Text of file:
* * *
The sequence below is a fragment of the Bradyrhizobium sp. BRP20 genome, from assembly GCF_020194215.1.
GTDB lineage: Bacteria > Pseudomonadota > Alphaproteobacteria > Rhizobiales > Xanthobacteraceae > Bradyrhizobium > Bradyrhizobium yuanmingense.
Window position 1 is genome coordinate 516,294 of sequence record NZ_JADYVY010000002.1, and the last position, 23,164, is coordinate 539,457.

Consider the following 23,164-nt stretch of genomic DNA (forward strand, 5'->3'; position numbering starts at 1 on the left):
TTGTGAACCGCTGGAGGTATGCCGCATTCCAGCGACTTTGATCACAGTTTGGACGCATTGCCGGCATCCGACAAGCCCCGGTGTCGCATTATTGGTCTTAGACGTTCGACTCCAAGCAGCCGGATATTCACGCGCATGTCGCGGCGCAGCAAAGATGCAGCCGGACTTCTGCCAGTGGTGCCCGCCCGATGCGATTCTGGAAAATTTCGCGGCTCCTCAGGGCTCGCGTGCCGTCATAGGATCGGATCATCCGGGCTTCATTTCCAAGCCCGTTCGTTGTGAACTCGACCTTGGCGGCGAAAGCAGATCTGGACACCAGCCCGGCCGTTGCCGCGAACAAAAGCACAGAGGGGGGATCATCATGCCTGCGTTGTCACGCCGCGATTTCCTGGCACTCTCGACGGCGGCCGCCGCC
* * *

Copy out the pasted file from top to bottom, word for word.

The sequence below is a fragment of the Bradyrhizobium sp. BRP20 genome, from assembly GCF_020194215.1.
GTDB lineage: Bacteria > Pseudomonadota > Alphaproteobacteria > Rhizobiales > Xanthobacteraceae > Bradyrhizobium > Bradyrhizobium yuanmingense.
Window position 1 is genome coordinate 516,294 of sequence record NZ_JADYVY010000002.1, and the last position, 23,164, is coordinate 539,457.

Consider the following 23,164-nt stretch of genomic DNA (forward strand, 5'->3'; position numbering starts at 1 on the left):
TTGTGAACCGCTGGAGGTATGCCGCATTCCAGCGACTTTGATCACAGTTTGGACGCATTGCCGGCATCCGACAAGCCCCGGTGTCGCATTATTGGTCTTAGACGTTCGACTCCAAGCAGCCGGATATTCACGCGCATGTCGCGGCGCAGCAAAGATGCAGCCGGACTTCTGCCAGTGGTGCCCGCCCGATGCGATTCTGGAAAATTTCGCGGCTCCTCAGGGCTCGCGTGCCGTCATAGGATCGGATCATCCGGGCTTCATTTCCAAGCCCGTTCGTTGTGAACTCGACCTTGGCGGCGAAAGCAGATCTGGACACCAGCCCGGCCGTTGCCGCGAACAAAAGCACAGAGGGGGGATCATCATGCCTGCGTTGTCACGCCGCGATTTCCTGGCACTCTCGACGGCGGCCGCCGCC